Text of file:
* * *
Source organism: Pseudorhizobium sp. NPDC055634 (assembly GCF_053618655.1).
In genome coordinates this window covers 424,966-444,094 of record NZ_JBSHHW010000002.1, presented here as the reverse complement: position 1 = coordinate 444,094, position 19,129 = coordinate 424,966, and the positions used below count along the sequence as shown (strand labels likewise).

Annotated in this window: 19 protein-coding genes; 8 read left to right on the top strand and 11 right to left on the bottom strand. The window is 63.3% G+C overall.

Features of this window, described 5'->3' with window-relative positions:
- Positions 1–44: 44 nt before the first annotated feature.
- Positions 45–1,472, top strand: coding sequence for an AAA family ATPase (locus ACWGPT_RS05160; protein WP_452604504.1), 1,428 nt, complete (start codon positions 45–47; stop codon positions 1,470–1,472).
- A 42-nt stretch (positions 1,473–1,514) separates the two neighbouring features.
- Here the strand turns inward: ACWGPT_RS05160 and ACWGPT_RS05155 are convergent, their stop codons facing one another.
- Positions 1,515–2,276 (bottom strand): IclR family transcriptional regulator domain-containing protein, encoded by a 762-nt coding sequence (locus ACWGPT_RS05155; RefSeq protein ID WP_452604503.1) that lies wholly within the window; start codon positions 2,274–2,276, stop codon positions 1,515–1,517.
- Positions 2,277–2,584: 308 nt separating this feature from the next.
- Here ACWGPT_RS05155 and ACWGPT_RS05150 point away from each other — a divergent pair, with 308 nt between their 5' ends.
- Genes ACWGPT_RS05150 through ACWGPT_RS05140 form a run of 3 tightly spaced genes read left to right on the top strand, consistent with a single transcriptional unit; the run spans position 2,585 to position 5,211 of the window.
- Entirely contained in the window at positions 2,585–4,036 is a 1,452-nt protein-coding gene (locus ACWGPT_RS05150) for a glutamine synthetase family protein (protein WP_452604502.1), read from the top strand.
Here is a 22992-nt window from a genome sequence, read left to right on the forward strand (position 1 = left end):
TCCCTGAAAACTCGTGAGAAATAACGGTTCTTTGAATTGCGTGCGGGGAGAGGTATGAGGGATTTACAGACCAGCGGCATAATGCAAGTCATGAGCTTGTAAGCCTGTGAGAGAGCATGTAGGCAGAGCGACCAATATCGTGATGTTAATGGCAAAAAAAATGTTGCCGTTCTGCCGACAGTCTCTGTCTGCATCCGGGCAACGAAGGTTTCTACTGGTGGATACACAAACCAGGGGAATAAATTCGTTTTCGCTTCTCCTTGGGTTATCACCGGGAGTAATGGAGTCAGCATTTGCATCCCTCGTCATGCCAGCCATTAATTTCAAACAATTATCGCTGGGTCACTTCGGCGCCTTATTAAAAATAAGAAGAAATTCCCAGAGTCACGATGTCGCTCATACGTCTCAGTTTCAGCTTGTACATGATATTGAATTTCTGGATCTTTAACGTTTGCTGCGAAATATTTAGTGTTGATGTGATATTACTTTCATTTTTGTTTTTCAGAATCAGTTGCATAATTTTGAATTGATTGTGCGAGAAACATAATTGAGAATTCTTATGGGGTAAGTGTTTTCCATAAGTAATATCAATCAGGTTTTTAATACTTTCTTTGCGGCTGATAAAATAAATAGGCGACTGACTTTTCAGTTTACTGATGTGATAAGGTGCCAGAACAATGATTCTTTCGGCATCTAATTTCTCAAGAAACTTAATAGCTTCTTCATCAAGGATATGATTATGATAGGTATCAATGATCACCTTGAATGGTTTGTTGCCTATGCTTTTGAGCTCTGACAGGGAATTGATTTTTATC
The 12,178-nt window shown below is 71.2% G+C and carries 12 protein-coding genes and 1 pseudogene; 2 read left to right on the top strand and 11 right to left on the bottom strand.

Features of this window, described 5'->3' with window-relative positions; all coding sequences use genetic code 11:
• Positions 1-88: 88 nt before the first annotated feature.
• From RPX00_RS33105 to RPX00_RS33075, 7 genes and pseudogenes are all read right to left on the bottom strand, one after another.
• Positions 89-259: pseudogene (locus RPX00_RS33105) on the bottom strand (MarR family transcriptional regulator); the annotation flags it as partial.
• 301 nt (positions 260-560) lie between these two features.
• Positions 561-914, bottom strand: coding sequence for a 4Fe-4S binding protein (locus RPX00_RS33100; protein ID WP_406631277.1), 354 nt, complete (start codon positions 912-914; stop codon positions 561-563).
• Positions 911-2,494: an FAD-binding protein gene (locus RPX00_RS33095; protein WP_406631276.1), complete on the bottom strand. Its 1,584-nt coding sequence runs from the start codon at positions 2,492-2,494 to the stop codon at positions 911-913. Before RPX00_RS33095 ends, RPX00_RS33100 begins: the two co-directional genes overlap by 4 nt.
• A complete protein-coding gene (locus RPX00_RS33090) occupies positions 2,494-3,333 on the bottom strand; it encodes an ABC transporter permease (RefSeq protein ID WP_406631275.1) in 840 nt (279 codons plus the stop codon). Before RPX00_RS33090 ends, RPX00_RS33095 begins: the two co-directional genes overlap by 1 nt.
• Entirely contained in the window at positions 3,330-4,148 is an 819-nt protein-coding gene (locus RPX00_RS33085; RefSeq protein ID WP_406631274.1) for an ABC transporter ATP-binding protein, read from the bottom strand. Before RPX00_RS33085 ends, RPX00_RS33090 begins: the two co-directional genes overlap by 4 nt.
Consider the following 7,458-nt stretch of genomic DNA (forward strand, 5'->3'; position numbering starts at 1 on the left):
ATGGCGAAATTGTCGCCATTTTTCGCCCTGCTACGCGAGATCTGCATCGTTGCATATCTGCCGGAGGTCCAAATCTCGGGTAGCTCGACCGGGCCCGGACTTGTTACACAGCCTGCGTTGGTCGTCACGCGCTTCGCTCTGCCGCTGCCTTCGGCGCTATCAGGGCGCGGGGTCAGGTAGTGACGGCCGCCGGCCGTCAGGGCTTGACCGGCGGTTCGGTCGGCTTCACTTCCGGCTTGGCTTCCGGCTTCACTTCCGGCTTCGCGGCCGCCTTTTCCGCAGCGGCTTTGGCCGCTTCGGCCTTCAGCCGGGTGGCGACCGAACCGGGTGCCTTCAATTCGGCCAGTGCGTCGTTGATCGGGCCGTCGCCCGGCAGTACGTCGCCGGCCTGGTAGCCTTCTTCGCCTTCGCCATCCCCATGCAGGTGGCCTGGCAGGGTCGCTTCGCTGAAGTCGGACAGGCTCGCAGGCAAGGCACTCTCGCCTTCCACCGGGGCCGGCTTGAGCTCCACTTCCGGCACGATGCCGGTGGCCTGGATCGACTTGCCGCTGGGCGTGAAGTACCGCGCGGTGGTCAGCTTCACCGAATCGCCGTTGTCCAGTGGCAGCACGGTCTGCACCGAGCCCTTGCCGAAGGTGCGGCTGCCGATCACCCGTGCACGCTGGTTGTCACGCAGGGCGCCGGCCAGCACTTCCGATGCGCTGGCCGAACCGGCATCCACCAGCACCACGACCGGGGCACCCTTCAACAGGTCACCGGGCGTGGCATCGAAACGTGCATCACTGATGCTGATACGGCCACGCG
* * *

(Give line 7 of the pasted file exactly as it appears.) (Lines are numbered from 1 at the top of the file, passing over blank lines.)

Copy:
- A 42-nt stretch (positions 1,473–1,514) separates the two neighbouring features.